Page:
WA and Other States Join California on Path to Clean Cars, Court Reverses Trump-Era Offshore Drilling Leases, Judge Upholds $14 Million Exxon Pollution Fine 

by | Sep 5, 2022 | Podcasts, The Climate Daily

WA and Other States Join California on Path to Clean Cars, Court Reverses Trump-Era Offshore Drilling Leases, Judge Upholds $14 Million Exxon Pollution Fine 



We can now call Washington state a copycat because it will follow California and prohibit the sale of new gas-powered vehicles by 2035, that according to Jay Inslee, the state governor. California regulators on Thursday moved forward with a landmark plan to phase out the sale of gas cars over the next 13 years in the US’s largest auto market.

The new policy requires 100% of new sales of passenger cars, trucks and SUVs in the state to be powered by electricity or hydrogen by 2035, with one-fifth allowed to be plug-in hybrids. The specific regulations for Washington state are yet to be created and the public will have the chance to weigh in, the Seattle Times reported.

Washington State is not the only one. Other states ride shotgun with california to rev up clean cars rules. Nearly one-third of states are poised to adopt California’s new clean cars rule to fully phase out new gas-powered vehicle sales by 2035.

The change could have a sweeping impact on the 17 states signed onto California’s vehicle standards and the car market across the country. In total, those states make up roughly 40% of nationwide auto sales. California and its followers still need a waiver under the Clean Air Act from the Environmental Protection Agency to carry out the new regulation, know as Advanced Clean Cars II.

Already, officials from states including  Oregon, and Vermont expressed plans to adopt the California standard by the end of the year. New York indicated in a meeting ahead of California’s adoption vote that it aims to follow. Massachusetts and Virginia—with trigger laws on the books that bind the states to California’s vehicle rules—also are set to join. And if I have to point out to you why this matters to us, it may be because you can’t see the point through all the smog in your city.

DEEPER DIVE: FlipBoard,  Seattle Times, WA Senate Bill



A federal appeals court recently partly reversed a judge’s order upholding a Trump-era environmental analysis of two offshore oil and gas lease sales spanning more than 150 million acres in the Gulf of Mexico.

The ruling from the U.S. Court of Appeals for the District of Columbia Circuit on the National Environmental Policy Act review for Lease Sales 250 and 251 comes after environmental groups previously failed to convince a lower bench that the Interior Department’s analysis was inadequate. On appeal, the D.C. Circuit found one shortcoming with Interior’s environmental impact statement for the sales but otherwise found the agency had complied with federal law. Trump appointee Judge Gregory Katsas wrote the opinion for the court.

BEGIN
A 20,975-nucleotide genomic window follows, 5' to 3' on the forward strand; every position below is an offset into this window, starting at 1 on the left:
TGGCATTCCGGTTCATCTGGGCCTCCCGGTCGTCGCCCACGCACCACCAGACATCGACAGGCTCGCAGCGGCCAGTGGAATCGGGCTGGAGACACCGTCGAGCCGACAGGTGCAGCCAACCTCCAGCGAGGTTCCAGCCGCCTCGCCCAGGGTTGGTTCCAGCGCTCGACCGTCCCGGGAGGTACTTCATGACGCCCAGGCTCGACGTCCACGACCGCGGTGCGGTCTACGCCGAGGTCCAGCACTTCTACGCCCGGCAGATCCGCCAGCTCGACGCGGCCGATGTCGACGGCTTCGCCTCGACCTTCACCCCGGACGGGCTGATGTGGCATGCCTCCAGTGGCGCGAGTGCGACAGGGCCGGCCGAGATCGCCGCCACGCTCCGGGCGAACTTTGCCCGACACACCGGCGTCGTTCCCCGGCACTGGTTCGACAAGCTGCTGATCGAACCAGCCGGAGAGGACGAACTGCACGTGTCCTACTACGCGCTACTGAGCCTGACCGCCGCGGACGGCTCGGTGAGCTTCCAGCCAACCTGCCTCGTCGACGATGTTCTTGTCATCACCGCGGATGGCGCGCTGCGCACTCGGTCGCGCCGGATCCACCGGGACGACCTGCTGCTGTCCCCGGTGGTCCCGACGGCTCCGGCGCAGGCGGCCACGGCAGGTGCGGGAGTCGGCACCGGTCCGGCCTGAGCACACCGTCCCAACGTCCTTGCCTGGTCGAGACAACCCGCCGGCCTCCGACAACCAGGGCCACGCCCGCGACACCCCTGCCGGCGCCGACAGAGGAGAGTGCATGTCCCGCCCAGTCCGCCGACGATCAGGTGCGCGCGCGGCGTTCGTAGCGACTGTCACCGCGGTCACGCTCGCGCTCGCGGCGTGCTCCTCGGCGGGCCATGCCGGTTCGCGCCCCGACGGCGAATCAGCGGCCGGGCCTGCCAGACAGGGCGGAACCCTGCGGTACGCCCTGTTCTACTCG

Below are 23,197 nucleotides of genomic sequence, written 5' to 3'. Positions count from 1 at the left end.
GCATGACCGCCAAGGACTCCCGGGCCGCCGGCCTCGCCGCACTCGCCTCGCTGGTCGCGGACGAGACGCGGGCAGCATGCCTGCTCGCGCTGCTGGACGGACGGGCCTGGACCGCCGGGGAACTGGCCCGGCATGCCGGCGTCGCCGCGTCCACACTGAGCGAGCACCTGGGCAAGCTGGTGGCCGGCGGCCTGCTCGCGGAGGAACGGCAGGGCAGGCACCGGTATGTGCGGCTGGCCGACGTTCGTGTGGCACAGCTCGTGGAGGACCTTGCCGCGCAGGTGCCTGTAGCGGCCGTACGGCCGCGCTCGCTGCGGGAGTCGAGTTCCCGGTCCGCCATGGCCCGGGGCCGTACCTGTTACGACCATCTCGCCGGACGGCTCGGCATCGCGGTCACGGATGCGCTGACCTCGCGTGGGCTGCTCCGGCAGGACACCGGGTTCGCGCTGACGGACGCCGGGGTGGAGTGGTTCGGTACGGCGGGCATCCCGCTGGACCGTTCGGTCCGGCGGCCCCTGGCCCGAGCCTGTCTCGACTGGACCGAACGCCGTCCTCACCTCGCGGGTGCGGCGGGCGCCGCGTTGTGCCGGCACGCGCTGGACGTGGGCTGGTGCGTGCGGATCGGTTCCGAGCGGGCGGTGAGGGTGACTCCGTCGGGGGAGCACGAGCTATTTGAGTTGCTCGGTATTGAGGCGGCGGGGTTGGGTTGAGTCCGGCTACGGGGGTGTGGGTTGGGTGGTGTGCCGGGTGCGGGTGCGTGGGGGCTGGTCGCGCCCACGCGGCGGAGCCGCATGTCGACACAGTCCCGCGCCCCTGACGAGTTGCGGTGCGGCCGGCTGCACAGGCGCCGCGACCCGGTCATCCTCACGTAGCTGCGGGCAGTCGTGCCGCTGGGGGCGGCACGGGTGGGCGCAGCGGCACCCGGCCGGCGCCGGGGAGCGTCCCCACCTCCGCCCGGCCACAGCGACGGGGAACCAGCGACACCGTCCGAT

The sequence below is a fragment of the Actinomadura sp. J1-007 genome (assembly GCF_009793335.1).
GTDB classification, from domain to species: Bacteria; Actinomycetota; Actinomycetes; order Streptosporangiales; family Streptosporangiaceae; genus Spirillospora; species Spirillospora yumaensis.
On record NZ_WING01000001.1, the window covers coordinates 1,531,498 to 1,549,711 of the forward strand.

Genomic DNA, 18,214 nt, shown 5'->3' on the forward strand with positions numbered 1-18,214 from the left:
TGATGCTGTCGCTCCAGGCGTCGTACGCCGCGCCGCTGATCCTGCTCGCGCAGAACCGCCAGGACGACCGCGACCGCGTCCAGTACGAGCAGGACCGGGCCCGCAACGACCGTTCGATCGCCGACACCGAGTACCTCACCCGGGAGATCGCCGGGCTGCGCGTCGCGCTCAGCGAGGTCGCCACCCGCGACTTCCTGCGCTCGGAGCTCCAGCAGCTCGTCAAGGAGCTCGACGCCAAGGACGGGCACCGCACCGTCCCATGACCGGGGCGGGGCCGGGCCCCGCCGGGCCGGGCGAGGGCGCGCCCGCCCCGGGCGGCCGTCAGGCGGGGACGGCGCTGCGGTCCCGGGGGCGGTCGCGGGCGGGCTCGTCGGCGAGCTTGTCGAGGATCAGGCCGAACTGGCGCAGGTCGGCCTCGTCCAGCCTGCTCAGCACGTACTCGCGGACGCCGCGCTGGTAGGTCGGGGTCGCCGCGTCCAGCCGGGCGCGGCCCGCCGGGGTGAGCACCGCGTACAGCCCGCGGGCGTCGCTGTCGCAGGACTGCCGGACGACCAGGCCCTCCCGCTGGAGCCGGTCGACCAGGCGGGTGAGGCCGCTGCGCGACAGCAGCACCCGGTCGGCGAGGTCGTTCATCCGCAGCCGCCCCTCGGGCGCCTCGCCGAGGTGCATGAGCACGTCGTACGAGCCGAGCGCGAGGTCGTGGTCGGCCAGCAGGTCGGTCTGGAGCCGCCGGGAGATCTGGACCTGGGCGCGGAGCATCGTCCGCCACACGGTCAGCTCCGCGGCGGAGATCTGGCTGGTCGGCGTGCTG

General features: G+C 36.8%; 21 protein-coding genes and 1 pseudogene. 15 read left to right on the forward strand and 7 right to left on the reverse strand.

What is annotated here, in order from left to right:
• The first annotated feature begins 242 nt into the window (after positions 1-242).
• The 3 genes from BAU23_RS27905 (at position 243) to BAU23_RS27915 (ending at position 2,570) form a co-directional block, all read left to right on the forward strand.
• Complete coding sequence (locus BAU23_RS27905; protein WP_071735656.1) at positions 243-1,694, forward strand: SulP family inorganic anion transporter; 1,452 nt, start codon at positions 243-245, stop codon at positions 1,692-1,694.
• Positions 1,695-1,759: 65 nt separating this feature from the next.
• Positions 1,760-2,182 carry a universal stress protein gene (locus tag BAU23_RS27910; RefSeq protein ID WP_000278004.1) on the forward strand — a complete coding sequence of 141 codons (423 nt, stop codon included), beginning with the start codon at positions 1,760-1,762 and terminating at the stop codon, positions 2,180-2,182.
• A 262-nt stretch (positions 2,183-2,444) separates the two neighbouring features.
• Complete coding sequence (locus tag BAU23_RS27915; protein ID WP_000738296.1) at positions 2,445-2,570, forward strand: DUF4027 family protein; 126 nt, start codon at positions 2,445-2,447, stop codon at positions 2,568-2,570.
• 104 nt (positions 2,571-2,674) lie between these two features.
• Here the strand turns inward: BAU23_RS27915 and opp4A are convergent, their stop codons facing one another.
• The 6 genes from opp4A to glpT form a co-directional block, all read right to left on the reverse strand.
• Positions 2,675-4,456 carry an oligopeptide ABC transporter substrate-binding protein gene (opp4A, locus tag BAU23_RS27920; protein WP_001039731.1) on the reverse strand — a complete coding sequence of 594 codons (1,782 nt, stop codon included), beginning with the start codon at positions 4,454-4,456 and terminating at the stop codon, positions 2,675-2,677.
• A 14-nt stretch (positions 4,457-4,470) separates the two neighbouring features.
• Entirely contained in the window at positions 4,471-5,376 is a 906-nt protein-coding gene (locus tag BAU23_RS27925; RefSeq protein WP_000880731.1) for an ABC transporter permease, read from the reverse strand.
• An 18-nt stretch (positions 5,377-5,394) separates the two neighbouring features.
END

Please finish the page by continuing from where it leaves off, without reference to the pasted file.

Earthjustice senior attorney Chris Eaton called the decision a win for communities on the Gulf Coast.

“The court’s decision reaffirms that the Bureau of Ocean Energy Management is failing to consider the full effects of these sales and should send a strong message to the administration and the oil and gas industry that the time to transition to clean energy and away from offshore drilling is now,” Eaton said in a statement.

The ruling partly reverses a 2020 decision by Senior Judge Reggie Walton, U.S. District Court for the District of Columbia, and sends the case back for further consideration by Interior’s Bureau of Ocean Energy Management.

The D.C. Circuit largely agreed with Walton but did find that the Trump administration had failed to take into account a Government Accountability Office report detailing failures of the Bureau of Safety and Environmental Enforcement to update its policies and develop criteria for upholding its rules.

DEEPER DIVE E&E News, States by Size



A federal judge this week rejected a third appeal by ExxonMobil in the 12-year legal battle over toxic emissions from one of the Texas-based energy giant’s Gulf Coast facilities. A split appellate court on Tuesday upheld by a 2-1 vote a $14 million penalty against Exxon Mobil for Clean Air Act violations at its Baytown, Texas, facility. The penalty is the largest ever to stem from a citizen lawsuit under the Clean Air Act.

But the dissenting judge called for an en banc appeal that, if successful, could significantly reduce the oil giant’s liability and make it harder to hold emitters accountable for permit violations.

In the majority ruling, Judge Gregg Costa, an Obama appointee, joined by W. Eugene Davis, a Reagan appointee, rejected Exxon’s arguments that the trial judge failed to show his work in determining that 3,651 days of violations could be traced to injuries and thus subject to penalties.

“The district court’s 10-page traceability analysis was thorough and sufficiently explained,” Costa wrote. He also rejected Exxon’s arguments that the $14.25 million fine was an abuse of discretion. “The district court’s penalty determination was well within its wide discretion,” Costa wrote.

Why does this matter to us? Environmental attorney David A. Nicholas said it best, “The Court of Appeals decision thoroughly discredited Exxon’s attempts to worm out of responsibility for thousands of Clean Air Act violations. The decision affirms that citizens can hold even the biggest, deepest-pocketed polluters to account for violating environmental laws.”

DEEPER DIVE: ICNHouston Public Media